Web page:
Simon Dillon reviews the film
First, I'd better come clean and admit I'm rabidly pro-monarchy, so naturally I approached director Stephen Frears' film about the time following the death of Princess Diana with a certain degree of trepidation. I feared I would find all manner of cheap shots sucking up to the public perception of the time that the royal family were somehow showing insufficient grief at the untimely demise of a woman who was - frankly - no saint.
Thankfully, I needn't have worried. The Queen is an absolute delight. Helen Mirren's performance is Oscar worthy; noble, dignified, witty, wise, and melancholy. She provides a flawless portrait of a royal whose universal popularity was, for a few days in September 1997, somewhat dented by a people who could not understand why she was not out mourning in public. Yet this film clearly shows her devotion to her grandchildren first, plus her general selflessness and insistence on a stiff upper lip that inexplicably caused this public feeling (fuelled no doubt by the harsh tabloid headlines of the time).
Although Mirren rightly dominates the film, there is excellent support also from James Cromwell as the Duke of Edinburgh. I for one was pleased the filmmakers didn't resort to cliché and depict him as a buffoon, but instead show him as genuinely caring and supportive of his wife (without skimping on more brash, un-PC elements of his character). Elsewhere, Michael Sheen reprises his role as Tony Blair (he also portrayed him in the Channel 4 TV one-off The Deal) to great effect, Sylvia Syms makes an excellent Queen Mother, Alex Jennings is disturbingly convincing as a Prince Charles worried about being shot, and Helen McCrory and Mark Bazeley are wonderfully odious as Cherie Blair and Alistair Campbell respectively.
Speaking of which, one of the many delights of this film is the way in which New Labour are (rightly) portrayed as scheming, manipulating, deeply unpleasant people in stark contrast to their dignified counterparts in the palace. Showing the royals truly do belong to another era and set of values, even the set design reflects this. In one scene where Tony Blair talks on the phone to the palace, behind the Queen are pristine mahogany shelves with beautiful old books, whilst Blair has behind him an obviously flat-pack bookshelf with all modern books. It is such an absolute joy watching him being put in his place by a real leader that I sincerely hope similar scenes occurred in real life.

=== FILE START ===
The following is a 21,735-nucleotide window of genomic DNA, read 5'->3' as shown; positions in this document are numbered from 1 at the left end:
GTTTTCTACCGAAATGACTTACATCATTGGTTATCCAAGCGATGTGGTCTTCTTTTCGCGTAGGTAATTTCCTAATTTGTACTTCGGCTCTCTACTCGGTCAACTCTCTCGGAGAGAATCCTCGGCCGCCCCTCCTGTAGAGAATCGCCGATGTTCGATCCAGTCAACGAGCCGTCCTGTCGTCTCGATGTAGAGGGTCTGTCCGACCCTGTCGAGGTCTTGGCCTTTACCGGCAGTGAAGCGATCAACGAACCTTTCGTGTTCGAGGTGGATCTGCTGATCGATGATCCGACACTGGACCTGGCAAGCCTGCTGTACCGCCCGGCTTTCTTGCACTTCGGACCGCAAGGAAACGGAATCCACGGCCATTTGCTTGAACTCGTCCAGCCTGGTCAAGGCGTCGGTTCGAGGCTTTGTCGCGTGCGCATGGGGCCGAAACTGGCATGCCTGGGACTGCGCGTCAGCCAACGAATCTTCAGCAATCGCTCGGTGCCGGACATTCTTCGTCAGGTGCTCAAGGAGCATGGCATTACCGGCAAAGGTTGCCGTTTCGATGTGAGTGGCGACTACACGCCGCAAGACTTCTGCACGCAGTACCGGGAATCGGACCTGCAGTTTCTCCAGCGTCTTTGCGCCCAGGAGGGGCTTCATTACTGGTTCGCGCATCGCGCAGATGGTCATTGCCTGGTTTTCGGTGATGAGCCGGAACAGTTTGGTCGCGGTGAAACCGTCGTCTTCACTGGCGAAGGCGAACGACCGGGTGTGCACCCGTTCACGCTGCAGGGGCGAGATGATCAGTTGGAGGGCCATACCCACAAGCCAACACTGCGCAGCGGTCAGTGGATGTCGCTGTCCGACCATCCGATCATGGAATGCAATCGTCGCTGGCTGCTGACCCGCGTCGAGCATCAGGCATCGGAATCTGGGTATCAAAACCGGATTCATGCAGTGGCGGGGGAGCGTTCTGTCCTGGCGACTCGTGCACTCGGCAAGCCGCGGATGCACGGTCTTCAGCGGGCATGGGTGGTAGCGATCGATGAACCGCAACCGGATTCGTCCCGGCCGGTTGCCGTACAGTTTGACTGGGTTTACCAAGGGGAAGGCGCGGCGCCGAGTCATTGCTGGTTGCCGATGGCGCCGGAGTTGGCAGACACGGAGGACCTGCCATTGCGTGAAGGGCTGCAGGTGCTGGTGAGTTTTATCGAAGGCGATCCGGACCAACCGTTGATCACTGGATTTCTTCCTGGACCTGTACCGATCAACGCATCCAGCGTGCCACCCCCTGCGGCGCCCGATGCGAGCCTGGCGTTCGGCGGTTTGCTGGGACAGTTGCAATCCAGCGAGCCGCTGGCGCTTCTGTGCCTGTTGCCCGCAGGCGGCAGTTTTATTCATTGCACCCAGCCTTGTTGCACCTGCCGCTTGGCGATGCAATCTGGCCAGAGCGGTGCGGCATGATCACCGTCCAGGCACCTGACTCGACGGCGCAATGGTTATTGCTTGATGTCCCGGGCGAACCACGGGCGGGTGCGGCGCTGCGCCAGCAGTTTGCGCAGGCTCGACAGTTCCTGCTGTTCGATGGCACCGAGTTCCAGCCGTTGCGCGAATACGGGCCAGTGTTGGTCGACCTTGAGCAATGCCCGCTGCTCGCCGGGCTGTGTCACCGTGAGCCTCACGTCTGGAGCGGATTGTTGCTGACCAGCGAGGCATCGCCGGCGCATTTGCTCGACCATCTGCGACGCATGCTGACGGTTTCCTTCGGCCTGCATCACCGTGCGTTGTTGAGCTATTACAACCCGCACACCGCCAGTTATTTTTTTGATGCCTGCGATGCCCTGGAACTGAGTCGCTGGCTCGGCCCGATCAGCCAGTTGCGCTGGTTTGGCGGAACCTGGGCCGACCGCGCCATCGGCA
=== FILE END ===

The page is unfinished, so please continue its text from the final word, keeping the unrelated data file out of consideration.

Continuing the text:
Yet Tony Blair merely comes off as opportunistic in contrast to Alistair Campbell and Cherie Blair, who both get a well-deserved kicking. Renowned for her outspokenly republican views, Cherie spouts off all the usual nonsense about the royals not paying tax and costing a fortune - neither of which is true, since they do pay some tax, and the revenue generated by them for the economy plus their charity work more than covers the cost. In addition, the film cleverly refutes any question of the royal family being overly indulgent by showing the Queen's insistence on eating left-overs, reluctance to charter royal flights, and so forth. As for Alistair Campbell, we see him capitalizing on the public's grief over Princess Diana by trying to make Blair and New Labour as popular as possible at the Queen's expense. His relentless cynicism is such that even Blair rails against him in the latter part of the film.
I must also commend the filmmakers for sensitively choosing not to show Prince William or Harry in anything other than long shots, and to not give them any dialogue. Whatever one's feelings for Princess Diana, she was their mother and as such to portray them as anything other than children who have experienced a horrible tragedy would have been wrong. It is this view that is also taken by the Queen who tries to protect them by ordering the television be taken out of the nursery and making sure they don't see newspapers.
A lovely scene late in the film shows the Queen walking alone in the Balmoral grounds where she comes across a stag that is being stalked by hunters. Moved by the animal's plight, she tries to shoo it away. Her sympathy is clearly intended as a metaphor for the way she feels stalked by the press and politicians who think she should be showing more grief, and as such it provides the emotional core of the film. Immediately before this moment, the Queen begins to cry quietly, but Frears rightly does not show her face. Directorially, this is the correct decision, as the Queen believes in grieving privately, before soldiering on. Her simple dignity is ultimately shown to be at odds with the modern world, and the Queen wonders about abdication because she might be out of touch with her subjects. But some advice from the Queen Mother reinforces that God has made her Queen for a reason and that she has a responsibility to her subjects to remain on the throne until she dies. Despite the cynicism of these times, that is a view I wholeheartedly endorse and agree with.
All in all, this is an excellent film, easily one of the year's best, and provides a remarkable yet non-sensationalist glimpse into the intriguing world of the royal family. Above all, Helen Mirren's career-best performance merits it must-see status. I apologise for taking so long to getting round to see it, so try and catch it in cinemas now, before it vanishes.The opinions expressed in this article are not necessarily those held by Cross Rhythms.
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